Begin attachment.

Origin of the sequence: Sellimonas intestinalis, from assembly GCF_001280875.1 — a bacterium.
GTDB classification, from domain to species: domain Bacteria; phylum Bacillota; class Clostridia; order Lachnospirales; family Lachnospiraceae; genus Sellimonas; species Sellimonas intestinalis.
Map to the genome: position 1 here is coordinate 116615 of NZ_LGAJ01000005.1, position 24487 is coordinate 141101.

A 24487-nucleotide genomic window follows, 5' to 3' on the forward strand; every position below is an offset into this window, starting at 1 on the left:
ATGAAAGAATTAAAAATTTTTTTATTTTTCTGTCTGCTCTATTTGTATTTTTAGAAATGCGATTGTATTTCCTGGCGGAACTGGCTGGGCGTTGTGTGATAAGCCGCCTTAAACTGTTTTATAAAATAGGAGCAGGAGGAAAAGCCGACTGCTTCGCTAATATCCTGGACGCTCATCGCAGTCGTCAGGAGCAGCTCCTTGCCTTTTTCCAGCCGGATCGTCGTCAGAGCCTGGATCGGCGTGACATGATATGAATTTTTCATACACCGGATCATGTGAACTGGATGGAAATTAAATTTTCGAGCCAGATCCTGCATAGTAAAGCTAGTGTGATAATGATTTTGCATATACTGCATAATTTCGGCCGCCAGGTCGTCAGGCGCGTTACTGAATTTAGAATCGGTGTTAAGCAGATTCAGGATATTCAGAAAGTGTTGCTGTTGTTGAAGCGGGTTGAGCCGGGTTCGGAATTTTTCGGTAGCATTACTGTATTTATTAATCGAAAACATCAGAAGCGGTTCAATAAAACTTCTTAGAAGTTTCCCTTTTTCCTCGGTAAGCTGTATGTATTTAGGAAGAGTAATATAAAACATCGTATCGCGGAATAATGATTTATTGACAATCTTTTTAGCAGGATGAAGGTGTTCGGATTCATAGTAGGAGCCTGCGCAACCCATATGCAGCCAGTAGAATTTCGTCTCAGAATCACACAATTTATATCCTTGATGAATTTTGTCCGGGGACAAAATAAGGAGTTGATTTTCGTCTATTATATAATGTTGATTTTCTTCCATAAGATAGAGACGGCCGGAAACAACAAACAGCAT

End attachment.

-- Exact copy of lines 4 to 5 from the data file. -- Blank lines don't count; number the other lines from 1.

A 24487-nucleotide genomic window follows, 5' to 3' on the forward strand; every position below is an offset into this window, starting at 1 on the left:
ATGAAAGAATTAAAAATTTTTTTATTTTTCTGTCTGCTCTATTTGTATTTTTAGAAATGCGATTGTATTTCCTGGCGGAACTGGCTGGGCGTTGTGTGATAAGCCGCCTTAAACTGTTTTATAAAATAGGAGCAGGAGGAAAAGCCGACTGCTTCGCTAATATCCTGGACGCTCATCGCAGTCGTCAGGAGCAGCTCCTTGCCTTTTTCCAGCCGGATCGTCGTCAGAGCCTGGATCGGCGTGACATGATATGAATTTTTCATACACCGGATCATGTGAACTGGATGGAAATTAAATTTTCGAGCCAGATCCTGCATAGTAAAGCTAGTGTGATAATGATTTTGCATATACTGCATAATTTCGGCCGCCAGGTCGTCAGGCGCGTTACTGAATTTAGAATCGGTGTTAAGCAGATTCAGGATATTCAGAAAGTGTTGCTGTTGTTGAAGCGGGTTGAGCCGGGTTCGGAATTTTTCGGTAGCATTACTGTATTTATTAATCGAAAACATCAGAAGCGGTTCAATAAAACTTCTTAGAAGTTTCCCTTTTTCCTCGGTAAGCTGTATGTATTTAGGAAGAGTAATATAAAACATCGTATCGCGGAATAATGATTTATTGACAATCTTTTTAGCAGGATGAAGGTGTTCGGATTCATAGTAGGAGCCTGCGCAACCCATATGCAGCCAGTAGAATTTCGTCTCAGAATCACACAATTTATATCCTTGATGAATTTTGTCCGGGGACAAAATAAGGAGTTGATTTTCGTCTATTATATAATGTTGATTTTCTTCCATAAGATAGAGACGGCCGGAAACAACAAACAGCAT